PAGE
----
With Pentecost behind us, the Easter Season comes to a close as the Church welcomes a long stretch of Ordinary time. But as is typical for the Church, she’s not yet ready to leave the party behind, so for these next two weeks we continue the celebration by looking at the Church’s most sacred mysteries: The doctrine of the Trinity with this Sunday’s Solemnity of the Most Holy Trinity (Trinity Sunday), and next week with doctrine of the Real Presence of Jesus in the Eucharist with the Solemnity of the Most Holy Body and Blood of Christ (also remembered as Corpus Christi).
It is most fitting to celebrate these solemnities at this time of year because the theologies they represent are what we as a Church have come to realize through the Easter Season, and gives us the spiritual food we need to sustain us through the remainder of the Liturgical Year. Both solemnities, though firmly grounded in the Scriptures and the teachings of the Church Fathers (the two pillars of the Church), they also require us to make that all too necessary leap of faith… to suspend our human senses and reason to reach for something beyond our physical understanding. We believe in a Trinitarian God, we believe bread and wine can be transfigured into the Body and Blood of Christ. Neither of these believes came to us overnight, but they evolved as our understanding and relationship with God evolved.
The Word for the Solemnity of the Most Holy Trinity
Exodus 34:4b-6, 8-9
Daniel 3:52, 53, 54, 55, 56
2 Corinthians 13:11-13
Our first reading for Sunday comes from Exodus, where God, after having set his wrath upon Israel for the Golden Calf incident, has agreed (with Moses’ urging) to take back his people. As you may recall, Moses went up the mountain for 40 days and came back with the tablets containing the Ten Commandments. Upon his return, however, he found the camp in disarray having created a new god (the golden calf) to worship. Moses threw down and broke the tables, and vengeance was enacted on those who turned away from the Lord. With today’s reading Moses has returned to the mountain with a new set of tablets in the hopes of reconciliation. It is interesting to put this reading, one that shows us a benevolent God, in context to the previous two chapters where Israelites are slaughtered for their transgressions, leaving Moses now having to reason with God to lead them on. Both God and the Israelites have grown from this experience.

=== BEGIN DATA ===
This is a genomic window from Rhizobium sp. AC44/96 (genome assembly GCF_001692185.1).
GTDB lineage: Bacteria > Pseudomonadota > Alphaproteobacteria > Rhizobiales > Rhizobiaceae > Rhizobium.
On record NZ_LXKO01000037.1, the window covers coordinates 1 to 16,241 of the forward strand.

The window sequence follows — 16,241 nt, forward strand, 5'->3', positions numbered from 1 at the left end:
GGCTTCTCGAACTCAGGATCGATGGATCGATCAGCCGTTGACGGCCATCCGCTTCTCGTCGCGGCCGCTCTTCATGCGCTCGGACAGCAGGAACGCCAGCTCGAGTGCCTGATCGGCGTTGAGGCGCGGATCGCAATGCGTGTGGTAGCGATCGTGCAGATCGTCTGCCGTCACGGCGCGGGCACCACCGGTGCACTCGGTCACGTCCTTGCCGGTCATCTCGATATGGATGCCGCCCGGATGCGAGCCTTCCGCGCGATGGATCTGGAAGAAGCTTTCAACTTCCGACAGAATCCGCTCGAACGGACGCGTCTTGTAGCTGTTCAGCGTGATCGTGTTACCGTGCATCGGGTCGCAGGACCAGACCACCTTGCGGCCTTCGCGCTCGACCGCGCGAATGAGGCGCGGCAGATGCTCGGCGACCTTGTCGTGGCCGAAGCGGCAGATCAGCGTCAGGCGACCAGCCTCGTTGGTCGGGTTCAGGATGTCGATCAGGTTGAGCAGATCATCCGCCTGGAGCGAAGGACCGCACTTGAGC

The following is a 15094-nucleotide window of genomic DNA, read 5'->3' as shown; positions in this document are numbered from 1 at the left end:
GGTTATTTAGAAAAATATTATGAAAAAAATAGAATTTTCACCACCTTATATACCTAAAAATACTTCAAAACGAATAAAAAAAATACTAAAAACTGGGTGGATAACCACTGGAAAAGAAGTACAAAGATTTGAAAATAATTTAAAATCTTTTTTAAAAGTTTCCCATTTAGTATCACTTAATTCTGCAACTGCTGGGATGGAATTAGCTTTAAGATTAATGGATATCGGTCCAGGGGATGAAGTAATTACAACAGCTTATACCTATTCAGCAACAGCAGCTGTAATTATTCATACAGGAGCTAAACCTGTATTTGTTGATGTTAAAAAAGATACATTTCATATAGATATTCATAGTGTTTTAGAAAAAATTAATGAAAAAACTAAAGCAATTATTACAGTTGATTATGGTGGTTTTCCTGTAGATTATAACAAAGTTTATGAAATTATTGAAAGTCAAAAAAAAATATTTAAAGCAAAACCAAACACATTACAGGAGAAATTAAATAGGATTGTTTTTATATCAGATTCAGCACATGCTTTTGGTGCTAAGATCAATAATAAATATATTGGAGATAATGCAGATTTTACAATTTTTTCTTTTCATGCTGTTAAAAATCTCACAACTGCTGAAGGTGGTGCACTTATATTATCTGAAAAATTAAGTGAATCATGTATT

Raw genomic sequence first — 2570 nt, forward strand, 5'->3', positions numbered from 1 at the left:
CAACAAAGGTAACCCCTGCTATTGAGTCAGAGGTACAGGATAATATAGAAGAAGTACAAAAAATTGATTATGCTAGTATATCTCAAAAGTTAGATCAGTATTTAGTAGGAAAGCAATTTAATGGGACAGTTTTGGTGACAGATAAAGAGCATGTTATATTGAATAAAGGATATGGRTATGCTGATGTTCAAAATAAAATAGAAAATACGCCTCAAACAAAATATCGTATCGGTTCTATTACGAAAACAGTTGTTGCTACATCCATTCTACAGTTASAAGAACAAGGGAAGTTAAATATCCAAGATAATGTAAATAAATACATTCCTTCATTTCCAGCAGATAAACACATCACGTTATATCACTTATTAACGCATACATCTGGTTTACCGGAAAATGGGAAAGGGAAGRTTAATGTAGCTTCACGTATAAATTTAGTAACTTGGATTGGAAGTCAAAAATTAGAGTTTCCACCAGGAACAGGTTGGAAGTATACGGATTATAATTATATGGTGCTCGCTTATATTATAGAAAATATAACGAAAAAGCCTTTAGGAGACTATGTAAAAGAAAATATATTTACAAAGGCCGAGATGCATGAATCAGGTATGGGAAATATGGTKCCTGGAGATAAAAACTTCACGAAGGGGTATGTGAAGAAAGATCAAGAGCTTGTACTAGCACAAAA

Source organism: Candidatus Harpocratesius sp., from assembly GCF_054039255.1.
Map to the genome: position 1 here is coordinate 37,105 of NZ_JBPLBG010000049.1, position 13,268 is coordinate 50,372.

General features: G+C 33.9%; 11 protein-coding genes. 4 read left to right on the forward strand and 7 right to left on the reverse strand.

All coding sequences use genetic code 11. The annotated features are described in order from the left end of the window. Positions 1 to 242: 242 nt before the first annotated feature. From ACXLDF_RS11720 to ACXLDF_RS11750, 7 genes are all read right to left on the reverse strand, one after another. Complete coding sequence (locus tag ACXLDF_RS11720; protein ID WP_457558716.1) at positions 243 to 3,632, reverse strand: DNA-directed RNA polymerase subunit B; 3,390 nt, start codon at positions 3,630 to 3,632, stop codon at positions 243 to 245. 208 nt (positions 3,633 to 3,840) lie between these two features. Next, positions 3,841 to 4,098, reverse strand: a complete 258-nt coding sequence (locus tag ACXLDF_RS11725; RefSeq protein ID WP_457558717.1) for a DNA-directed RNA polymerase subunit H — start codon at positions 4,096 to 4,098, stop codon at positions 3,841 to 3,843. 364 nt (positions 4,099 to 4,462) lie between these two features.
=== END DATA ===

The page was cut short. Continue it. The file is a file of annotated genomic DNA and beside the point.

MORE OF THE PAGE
Our Responsorial is not from the book of Psalms for this Sunday, but instead from the book of Daniel where we sing of God’s greatness. Though not from the Book of Psalms, it is a fitting response for our celebration, and echoes the desire of the people to follow the Lord. It is also interesting to note that one keys to recognizing that this reading is not from the Book of Psalms is the mention of the Temple, which of course wasn’t built until after David’s reign.
Our second reading comes from the closing of Paul’s 2nd letter to the Corinthians. Here he gives us his version of the now famous “can’t we all just get along” speech. It is appropriate here not only because it speaks to how we should treat each other, but closes with what has become the signature closing for the Church’s activities with the phrase, “The grace of the Lord Jesus Christ and the love of God and the fellowship of the Holy Spirit be with all of you.” That familiar Trinitarian blessing that binds us together as one Church.
We finish with a passage from John’s Gospel that is perhaps the most quoted by non-Catholic Christians. As Catholics our general unfamiliarity with Scripture usually has us failing to recognize the famous John 3:16 we read today. This passage reminds us of the relationship between God and Jesus, and how through Jesus we are able to be reconciled with the Father. It comes at the end of a discussion Jesus is having with the Pharisee Nicodemus, where Jesus is explaining how one is reborn through the Spirit. Though traditionally ascribed as a quote from Jesus, there does seem to be some peculiarities that could lead one to believe this is a narrative revelation from John. The passage works as a theological conclusion to Jesus’ teaching on Baptism and rebirth, but it seems a little out of place as it jumps to the third person past tense. Jesus has been having a rather intimate conversation with Nicodemus, and even though his referring to the “Son of Man” in the third person (as is typical in John’s Gospel), this passage takes a leap into what can be read as a historical perspective (“God so loved the world that he gave his only Son:”). Even for the divinely enlightened Jesus we see in John, a lack of quotation marks can alter one’s perceptions of the text. This should remind us that as Catholics we should not be intimidated by Scripture (or our own lack of knowledge of it), nor should we stop ourselves from asking questions or accepting too readily “traditional” interpretations. Our understanding of Scripture continues to evolve as our relationship to God continues to evolve. A God, present as Father, as Son, and as Holy Spirit, who created us and continues to sustain us.